[QODLink]
Asia-Pacific
Aide to Japan PM quits over radiation limits
A top nuclear adviser says government's radiation limit is too high, and it takes ad-hoc measures to control crisis.
Last Modified: 30 Apr 2011 06:55
The Japanese prime minister has been criticised for mishandling the nuclear crisis after the twin disaster [EPA]

A senior nuclear adviser to Naoto Kan, the Japanese prime minister, has submitted his resignation, alleging the government had ignored his advice on radiation limits and failed to follow the law.

Toshiso Kosako, a Tokyo University professor, who was named last month as an aide to Kan, said the government had only taken ad-hoc measures to contain the crisis at the crippled Fukushima nuclear power plant.

In a tearful press conference, he said the government and its commissions had taken "flexible approaches" to existing laws and regulations, and ignored his advice after he was named an adviser on March 16.

"I cannot help but to think (the prime minister's office and other agencies) are only taking stopgap measures... and delaying the end" of the nuclear crisis, he told reporters.

Al Jazeera's correspondent, Divya Gopalan, reporting from Tokyo, said the expert criticised the government’s handling of the crisis and said their action was knee-jerk.

Kosako said he could not stay on and allow the government to set what he said were improper radiation limits for elementary schools near the crippled plant.

Our correspondent said: "The expert was particularly critical of the government’s nuclear radiation exposure limit. His biggest attack was the government limit for children, which he said was 20 times too high in Fukushima Prefecture."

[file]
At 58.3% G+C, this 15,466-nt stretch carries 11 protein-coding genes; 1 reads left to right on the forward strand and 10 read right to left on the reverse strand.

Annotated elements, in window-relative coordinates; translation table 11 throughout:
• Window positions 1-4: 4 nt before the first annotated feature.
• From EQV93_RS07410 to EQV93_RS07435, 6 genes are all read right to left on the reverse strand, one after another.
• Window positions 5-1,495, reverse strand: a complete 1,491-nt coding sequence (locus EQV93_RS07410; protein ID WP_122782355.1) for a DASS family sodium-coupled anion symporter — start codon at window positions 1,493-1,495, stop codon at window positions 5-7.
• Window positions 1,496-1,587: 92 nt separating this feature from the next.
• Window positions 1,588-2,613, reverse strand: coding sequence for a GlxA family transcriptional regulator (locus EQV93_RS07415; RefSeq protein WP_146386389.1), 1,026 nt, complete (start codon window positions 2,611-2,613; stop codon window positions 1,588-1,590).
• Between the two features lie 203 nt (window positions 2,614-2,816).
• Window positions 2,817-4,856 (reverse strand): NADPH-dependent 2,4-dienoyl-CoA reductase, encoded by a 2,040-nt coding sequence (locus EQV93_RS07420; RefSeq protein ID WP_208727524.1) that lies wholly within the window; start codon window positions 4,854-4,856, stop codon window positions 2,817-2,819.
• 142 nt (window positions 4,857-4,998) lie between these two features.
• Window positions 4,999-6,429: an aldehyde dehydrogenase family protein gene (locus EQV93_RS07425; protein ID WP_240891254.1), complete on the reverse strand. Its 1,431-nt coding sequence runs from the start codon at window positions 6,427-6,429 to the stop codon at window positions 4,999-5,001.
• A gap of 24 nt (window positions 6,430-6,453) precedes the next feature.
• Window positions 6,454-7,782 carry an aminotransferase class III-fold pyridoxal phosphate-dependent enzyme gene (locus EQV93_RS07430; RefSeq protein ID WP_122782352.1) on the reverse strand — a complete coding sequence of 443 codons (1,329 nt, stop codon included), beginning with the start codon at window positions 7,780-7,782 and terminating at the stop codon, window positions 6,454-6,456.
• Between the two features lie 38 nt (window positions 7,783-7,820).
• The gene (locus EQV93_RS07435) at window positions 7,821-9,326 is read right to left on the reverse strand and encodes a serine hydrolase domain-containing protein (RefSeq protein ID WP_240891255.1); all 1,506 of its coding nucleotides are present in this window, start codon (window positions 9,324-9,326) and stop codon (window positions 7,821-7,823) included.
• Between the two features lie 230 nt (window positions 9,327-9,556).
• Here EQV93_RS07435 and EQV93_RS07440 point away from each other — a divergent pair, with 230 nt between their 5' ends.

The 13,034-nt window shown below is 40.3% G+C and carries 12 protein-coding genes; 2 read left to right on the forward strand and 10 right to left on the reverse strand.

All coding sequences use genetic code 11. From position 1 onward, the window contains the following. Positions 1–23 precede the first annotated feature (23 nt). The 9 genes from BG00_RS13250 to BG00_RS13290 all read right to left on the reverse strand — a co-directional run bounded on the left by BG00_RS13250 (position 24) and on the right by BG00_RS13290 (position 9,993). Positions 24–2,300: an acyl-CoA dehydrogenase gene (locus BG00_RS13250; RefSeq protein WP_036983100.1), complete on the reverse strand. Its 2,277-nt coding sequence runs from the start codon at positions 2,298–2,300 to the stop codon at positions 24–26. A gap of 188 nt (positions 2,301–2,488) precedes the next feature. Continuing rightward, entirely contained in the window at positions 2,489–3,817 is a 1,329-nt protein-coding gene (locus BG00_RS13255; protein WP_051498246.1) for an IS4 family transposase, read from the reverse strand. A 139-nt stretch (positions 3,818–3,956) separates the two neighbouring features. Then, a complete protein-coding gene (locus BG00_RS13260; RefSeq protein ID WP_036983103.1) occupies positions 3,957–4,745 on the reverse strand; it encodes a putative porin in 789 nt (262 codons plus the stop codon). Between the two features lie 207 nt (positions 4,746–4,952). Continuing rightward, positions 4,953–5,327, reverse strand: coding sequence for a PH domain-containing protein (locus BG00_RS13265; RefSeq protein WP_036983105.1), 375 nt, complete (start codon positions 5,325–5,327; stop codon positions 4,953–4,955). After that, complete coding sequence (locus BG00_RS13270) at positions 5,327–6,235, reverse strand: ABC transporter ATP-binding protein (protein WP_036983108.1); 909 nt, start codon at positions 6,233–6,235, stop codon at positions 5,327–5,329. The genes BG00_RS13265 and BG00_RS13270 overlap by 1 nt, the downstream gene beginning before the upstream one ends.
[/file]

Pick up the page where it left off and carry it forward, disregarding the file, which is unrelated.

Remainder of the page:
"He said the radiation limit for children should have been much lower as they are being exposed to radiation, and that his recommendations were ignored."

'Huge blow to government'

Naoto Kan's government, however, said they are listening to the advisers' recommendations.

"While it is unfortunate that he resigned, the government has consistently followed the advice of the nuclear safety commission in addition to the opinions from relevant sources and has acted on taking all of this into consideration," said the Japanese prime minister.

"We have not handled this crisis in a haphazard manner."

"The local press said the resignation is a huge blow to the government. The government has come under huge criticism for handling the crisis," Gopalan said.

"Many people don’t trust them as they are not getting proper information and it has been sketchy and conflicting."

The Fukushima Daiichi power plant has been releasing radioactive materials since it was battered by a magnitude-9.0 earthquake and tsunami on March 11. The twin disasters left nearly 26,000 people killed or missing.

The nuclear accident and natural disaster have forced the evacuation of more than 150,000 people from their homes.

Source:
Al Jazeera and agencies
Topics in this article
People
Country
City
Organisation
Featured on Al Jazeera
Muslim volunteers face questioning and threat of arrest, while aid has been disrupted or blocked, charities say.
Six months on, outrage and sorrow over the mass schoolgirl abduction has disappeared - except for families in Nigeria.
ISIL combatants seeking an 'exit strategy' from Mideast conflict need positive reinforcement back home, analysts say.
European nation hit by a wave of Islamophobia as many young fighters join ISIL in Syria and Iraq.
Featured
Lack of child protection laws means abandoned and orphaned kids rely heavily on the care of strangers.
At least 25 tax collectors have been killed since 2012 in Mogadishu, a city awash in weapons and abject poverty.
Since she was 16-years-old, Scottish Nationalist Party's Sturgeon has strove for independence from the UK.
Armed group's ransom success with German hostages marks a re-emergence, as authorities investigate ISIL links.
Western nations are moving into the resource-rich country after decades of disinterest, challenging China's interests.